A discussion with designer Michael Cina explores the grid system of the Fox Sports graphics, experimenting with color and the skinny on everyone’s favorite footballing robot, Cleatus.
There is a rare form of sports fan, a few fellow PSFK’ers included, that have an equal appreciation for athletics as they do for aesthetics. And American football usually comes up first in conversation when the user experience is discusssed.
Still, it is the mainstream eye–the everyman–that we think makes up the majority of Sunday game watchers. So how difficult is it to present the illuminating excitement on the screen to both?
From Motionographer comes a fascinating interview with Michael Cina of Cina Associates on the redesign of the Fox Sports information graphics for television.
“Normally a client will say they want something generic or meaningless like cutting edge, sexy, fun, cool and I have to extract what they are really’ saying. They were very specific about wanting something that would look good a decade later, something that would stand the test of time, a look totally different from what they had. Clean typography, easy to read, interesting, bold, etc. It was exciting to think of seeing some grid systems in use with clean sans, simple colors, etc when you watched sports.”
Cina first drew out grids to plot significant visual points and typographic positionings for the screen design, all while keeping “the common man” in mind and their appreciation for simplicity.
After first approaching the project with a simple Swiss type treatment, Cina would position different type layouts across a screen capture of a football field, struggling with the idea of traditional design being accept by a mainstream audience. He finally stripped down the look, using color and form to break apart data sections apart, while staying on the grid.
“It’s more than just showing the data, it’s how the information works as a system and how it animates. So let’s say there is a touchdown, how does the new data function in the layout? What if they want to feature a player or talk about another game going on at the same time? How do you show that with the info that you have designed? So it’s not as simple as it may seem. It’s a complex system and needs to work seamlessly.”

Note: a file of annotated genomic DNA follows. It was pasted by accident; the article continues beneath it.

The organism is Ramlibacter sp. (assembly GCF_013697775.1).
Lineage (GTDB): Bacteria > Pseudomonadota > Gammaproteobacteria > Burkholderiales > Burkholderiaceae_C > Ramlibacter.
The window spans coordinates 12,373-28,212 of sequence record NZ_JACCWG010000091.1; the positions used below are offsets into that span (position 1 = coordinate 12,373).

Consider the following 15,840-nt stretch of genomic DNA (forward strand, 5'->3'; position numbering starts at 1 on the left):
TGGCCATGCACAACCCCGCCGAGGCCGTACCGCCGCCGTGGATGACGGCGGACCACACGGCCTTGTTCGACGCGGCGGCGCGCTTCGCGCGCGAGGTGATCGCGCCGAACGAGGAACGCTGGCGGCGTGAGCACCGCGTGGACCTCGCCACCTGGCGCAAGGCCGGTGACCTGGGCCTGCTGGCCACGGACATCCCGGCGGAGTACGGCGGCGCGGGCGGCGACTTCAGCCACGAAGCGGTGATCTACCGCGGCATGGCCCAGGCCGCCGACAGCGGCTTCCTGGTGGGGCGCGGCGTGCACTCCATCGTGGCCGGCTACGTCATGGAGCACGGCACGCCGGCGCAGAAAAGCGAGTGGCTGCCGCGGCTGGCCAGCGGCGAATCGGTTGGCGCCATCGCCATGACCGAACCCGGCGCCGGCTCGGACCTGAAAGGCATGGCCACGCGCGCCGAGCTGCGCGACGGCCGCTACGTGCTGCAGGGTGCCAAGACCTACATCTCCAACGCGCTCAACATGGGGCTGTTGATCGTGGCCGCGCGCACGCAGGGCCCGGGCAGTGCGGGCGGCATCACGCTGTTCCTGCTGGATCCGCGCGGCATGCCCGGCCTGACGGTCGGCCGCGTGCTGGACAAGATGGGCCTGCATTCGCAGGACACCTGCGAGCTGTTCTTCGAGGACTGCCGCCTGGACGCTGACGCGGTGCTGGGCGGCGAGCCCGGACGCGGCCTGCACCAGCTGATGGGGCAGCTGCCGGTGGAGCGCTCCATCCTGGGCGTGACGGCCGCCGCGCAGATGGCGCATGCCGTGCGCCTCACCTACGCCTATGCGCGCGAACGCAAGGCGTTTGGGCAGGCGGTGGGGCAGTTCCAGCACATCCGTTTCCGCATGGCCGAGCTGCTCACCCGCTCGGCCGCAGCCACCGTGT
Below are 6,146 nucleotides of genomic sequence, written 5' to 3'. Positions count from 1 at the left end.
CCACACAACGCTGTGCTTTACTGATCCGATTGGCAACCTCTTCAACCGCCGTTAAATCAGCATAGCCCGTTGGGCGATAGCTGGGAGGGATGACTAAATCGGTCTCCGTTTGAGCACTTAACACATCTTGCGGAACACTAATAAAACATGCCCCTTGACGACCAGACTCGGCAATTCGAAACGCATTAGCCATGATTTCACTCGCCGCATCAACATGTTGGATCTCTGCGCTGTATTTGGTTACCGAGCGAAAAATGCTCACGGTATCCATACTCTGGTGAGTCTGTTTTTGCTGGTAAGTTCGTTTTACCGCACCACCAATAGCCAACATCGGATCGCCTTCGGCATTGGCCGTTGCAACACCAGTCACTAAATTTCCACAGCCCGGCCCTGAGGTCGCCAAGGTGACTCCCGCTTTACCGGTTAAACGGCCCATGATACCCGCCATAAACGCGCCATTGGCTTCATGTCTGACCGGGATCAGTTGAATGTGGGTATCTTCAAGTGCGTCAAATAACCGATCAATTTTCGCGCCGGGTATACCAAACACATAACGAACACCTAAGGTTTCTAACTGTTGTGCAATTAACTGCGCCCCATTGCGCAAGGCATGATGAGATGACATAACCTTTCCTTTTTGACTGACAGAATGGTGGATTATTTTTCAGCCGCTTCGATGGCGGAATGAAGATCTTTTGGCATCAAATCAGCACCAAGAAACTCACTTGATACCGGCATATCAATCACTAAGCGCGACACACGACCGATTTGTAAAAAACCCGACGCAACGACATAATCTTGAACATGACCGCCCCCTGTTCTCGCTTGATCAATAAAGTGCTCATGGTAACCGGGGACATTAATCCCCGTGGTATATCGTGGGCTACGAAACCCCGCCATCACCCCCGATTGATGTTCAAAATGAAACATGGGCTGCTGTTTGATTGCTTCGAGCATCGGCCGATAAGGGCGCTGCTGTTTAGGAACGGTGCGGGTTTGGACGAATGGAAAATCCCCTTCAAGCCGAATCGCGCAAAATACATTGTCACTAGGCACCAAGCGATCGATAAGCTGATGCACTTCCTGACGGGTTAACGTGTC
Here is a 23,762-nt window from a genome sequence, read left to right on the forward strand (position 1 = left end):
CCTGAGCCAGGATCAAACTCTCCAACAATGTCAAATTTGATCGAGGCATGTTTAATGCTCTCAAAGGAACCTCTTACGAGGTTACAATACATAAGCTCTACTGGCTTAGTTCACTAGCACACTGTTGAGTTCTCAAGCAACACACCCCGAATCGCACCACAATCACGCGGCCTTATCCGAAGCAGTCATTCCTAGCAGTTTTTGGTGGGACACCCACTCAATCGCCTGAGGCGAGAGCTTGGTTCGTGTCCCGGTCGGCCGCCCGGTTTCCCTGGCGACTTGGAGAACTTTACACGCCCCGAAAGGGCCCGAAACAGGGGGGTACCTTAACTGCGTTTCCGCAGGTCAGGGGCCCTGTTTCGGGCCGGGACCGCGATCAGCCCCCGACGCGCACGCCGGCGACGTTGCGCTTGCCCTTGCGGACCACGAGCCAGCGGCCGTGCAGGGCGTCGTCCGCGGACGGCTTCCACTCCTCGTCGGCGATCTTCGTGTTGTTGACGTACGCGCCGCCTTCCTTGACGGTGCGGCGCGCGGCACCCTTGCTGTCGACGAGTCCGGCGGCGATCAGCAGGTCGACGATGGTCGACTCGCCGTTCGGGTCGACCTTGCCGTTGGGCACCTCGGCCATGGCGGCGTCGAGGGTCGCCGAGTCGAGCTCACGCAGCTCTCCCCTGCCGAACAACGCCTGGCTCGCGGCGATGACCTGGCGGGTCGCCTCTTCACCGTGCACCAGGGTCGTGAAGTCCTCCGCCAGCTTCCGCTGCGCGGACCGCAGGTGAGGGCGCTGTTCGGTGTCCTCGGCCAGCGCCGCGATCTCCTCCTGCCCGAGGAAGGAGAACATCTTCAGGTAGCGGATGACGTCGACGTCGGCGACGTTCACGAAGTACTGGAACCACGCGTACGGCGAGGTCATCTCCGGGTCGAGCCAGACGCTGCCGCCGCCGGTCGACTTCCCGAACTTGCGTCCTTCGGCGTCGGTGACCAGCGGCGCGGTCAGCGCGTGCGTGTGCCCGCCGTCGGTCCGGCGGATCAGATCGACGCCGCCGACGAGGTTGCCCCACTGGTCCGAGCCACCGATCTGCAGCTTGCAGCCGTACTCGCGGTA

“One of the main things they wanted to achieve was ‘the bar test’ which is basically means you can see it across a smokey bar after you have had a couple of drinks. This is the main thing that always made me scratch my head because I would turn on the TV, stand back, and I could never see the stats because of all the noise around the information. Besides that, you have to fight for every pixel, so why not make it simple?”
Even as Cina’s design dominated the visual layout of broadcasts, the network introduced Cleatus, the Fox Sports robot in 2006, heading towards a 3D approach to graphics. Cina’s thoughts:
“What we did was galaxies away from what they had at the time and where they went that next season. It seems like they needed to see something like this to know they didn’t want to go down that route and wanted to make robots crash through TV’s.
I have a different vision than most people. Personally, I love to push graphic design and have my whole career. There is an insatiable hunger for aesthetics over content, even in the news, so how do you expect sports to be a beacon of light? People want FUN, not FACTS, so I think they went in the right direction.”